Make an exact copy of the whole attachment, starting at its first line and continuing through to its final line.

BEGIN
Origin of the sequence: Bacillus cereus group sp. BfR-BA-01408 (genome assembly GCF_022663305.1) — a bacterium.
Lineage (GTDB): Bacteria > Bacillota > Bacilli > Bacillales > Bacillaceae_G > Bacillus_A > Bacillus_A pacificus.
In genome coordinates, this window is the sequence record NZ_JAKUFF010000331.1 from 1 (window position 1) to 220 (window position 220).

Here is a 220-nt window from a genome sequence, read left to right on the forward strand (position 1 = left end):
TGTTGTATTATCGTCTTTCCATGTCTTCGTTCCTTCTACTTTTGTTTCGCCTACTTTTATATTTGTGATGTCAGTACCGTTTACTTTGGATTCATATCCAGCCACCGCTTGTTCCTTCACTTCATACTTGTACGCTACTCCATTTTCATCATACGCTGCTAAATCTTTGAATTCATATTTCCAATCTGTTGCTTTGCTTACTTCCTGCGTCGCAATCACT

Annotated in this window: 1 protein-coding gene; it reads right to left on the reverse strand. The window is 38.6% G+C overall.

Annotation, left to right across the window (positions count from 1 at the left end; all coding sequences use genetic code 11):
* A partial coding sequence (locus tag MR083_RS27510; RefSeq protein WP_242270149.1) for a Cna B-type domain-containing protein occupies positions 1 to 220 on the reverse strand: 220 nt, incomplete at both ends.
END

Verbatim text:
Origin of the sequence: Bacillus cereus group sp. BfR-BA-01408 (genome assembly GCF_022663305.1) — a bacterium.
Lineage (GTDB): Bacteria > Bacillota > Bacilli > Bacillales > Bacillaceae_G > Bacillus_A > Bacillus_A pacificus.
In genome coordinates, this window is the sequence record NZ_JAKUFF010000331.1 from 1 (window position 1) to 220 (window position 220).

Here is a 220-nt window from a genome sequence, read left to right on the forward strand (position 1 = left end):
TGTTGTATTATCGTCTTTCCATGTCTTCGTTCCTTCTACTTTTGTTTCGCCTACTTTTATATTTGTGATGTCAGTACCGTTTACTTTGGATTCATATCCAGCCACCGCTTGTTCCTTCACTTCATACTTGTACGCTACTCCATTTTCATCATACGCTGCTAAATCTTTGAATTCATATTTCCAATCTGTTGCTTTGCTTACTTCCTGCGTCGCAATCACT

Annotated in this window: 1 protein-coding gene; it reads right to left on the reverse strand. The window is 38.6% G+C overall.

Annotation, left to right across the window (positions count from 1 at the left end; all coding sequences use genetic code 11):
* A partial coding sequence (locus tag MR083_RS27510; RefSeq protein WP_242270149.1) for a Cna B-type domain-containing protein occupies positions 1 to 220 on the reverse strand: 220 nt, incomplete at both ends.